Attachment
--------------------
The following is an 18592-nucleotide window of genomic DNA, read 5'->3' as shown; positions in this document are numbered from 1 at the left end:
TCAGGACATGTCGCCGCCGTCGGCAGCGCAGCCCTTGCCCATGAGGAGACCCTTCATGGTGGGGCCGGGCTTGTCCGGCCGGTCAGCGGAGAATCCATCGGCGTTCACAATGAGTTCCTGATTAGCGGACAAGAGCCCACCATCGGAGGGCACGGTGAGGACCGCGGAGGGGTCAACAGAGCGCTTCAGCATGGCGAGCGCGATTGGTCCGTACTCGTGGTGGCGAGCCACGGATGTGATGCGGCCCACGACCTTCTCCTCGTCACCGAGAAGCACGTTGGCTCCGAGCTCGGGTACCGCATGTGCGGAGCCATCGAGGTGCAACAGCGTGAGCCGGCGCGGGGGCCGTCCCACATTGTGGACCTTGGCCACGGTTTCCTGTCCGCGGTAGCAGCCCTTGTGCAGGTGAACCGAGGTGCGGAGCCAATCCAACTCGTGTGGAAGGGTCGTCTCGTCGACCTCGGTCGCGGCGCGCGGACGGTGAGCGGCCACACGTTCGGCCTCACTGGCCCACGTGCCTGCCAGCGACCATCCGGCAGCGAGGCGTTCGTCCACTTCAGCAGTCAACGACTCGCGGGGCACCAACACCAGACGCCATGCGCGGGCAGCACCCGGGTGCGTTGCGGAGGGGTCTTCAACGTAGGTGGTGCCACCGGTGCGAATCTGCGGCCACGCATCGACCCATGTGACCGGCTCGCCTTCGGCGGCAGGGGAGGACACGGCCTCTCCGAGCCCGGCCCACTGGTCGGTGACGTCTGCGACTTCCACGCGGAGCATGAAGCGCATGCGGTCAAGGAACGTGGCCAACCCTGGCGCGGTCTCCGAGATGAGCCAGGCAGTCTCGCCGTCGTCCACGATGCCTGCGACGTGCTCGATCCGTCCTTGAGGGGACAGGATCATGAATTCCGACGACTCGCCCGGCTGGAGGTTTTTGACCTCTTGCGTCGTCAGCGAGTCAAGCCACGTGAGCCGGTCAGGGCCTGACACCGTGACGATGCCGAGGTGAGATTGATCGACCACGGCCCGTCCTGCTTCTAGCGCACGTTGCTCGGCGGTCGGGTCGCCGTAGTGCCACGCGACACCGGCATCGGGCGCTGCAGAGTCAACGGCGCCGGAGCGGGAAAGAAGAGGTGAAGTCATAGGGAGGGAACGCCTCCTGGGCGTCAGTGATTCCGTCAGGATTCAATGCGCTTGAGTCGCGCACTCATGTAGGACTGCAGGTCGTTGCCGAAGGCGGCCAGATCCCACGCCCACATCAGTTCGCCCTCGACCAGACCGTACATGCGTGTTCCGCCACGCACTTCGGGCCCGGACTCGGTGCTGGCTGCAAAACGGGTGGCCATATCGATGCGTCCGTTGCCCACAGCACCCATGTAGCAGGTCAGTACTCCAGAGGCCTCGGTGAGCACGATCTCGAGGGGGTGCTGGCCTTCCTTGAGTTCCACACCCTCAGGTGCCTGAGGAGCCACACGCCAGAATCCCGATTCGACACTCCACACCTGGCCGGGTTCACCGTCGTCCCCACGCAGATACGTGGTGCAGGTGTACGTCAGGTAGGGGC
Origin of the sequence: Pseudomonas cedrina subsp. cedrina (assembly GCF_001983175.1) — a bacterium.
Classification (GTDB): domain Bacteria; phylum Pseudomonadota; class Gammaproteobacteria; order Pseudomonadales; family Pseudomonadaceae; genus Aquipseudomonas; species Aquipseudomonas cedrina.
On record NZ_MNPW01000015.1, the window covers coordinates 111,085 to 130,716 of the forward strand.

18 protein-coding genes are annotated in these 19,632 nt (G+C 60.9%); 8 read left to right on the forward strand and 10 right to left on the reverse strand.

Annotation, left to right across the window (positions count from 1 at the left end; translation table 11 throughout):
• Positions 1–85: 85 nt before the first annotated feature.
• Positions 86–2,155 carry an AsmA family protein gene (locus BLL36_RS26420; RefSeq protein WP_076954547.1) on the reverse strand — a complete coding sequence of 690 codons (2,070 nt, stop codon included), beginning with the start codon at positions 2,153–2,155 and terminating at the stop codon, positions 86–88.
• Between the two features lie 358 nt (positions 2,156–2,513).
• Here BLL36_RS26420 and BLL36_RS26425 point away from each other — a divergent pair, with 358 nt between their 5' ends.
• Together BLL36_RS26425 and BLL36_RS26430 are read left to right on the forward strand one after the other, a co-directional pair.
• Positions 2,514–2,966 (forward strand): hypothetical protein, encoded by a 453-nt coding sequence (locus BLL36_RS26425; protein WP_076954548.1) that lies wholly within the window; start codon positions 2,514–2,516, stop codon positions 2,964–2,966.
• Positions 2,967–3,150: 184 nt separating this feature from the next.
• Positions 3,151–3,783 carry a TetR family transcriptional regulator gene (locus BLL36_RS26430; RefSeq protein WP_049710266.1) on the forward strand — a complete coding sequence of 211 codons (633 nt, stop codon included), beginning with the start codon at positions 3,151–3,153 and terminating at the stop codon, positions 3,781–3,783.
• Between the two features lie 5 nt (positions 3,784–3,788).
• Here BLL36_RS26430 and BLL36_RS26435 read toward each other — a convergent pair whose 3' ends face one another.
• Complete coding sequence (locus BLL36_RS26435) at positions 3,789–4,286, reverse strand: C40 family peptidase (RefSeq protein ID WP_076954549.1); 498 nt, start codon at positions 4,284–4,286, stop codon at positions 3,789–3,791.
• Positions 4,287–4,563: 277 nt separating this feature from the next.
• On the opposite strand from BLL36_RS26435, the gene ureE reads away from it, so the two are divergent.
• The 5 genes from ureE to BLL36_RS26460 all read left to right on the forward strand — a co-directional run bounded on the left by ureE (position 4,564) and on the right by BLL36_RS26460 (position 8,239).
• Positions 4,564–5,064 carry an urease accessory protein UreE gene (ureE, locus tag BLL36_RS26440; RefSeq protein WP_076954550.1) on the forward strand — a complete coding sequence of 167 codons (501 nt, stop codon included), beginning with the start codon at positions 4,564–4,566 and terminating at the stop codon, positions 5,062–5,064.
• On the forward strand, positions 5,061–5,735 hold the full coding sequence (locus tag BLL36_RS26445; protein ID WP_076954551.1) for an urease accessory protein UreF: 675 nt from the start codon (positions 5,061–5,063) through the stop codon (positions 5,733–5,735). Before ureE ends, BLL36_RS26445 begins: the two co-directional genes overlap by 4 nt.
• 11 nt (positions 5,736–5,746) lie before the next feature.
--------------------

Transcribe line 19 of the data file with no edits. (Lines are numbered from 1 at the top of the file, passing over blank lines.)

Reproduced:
• Positions 4,287–4,563: 277 nt separating this feature from the next.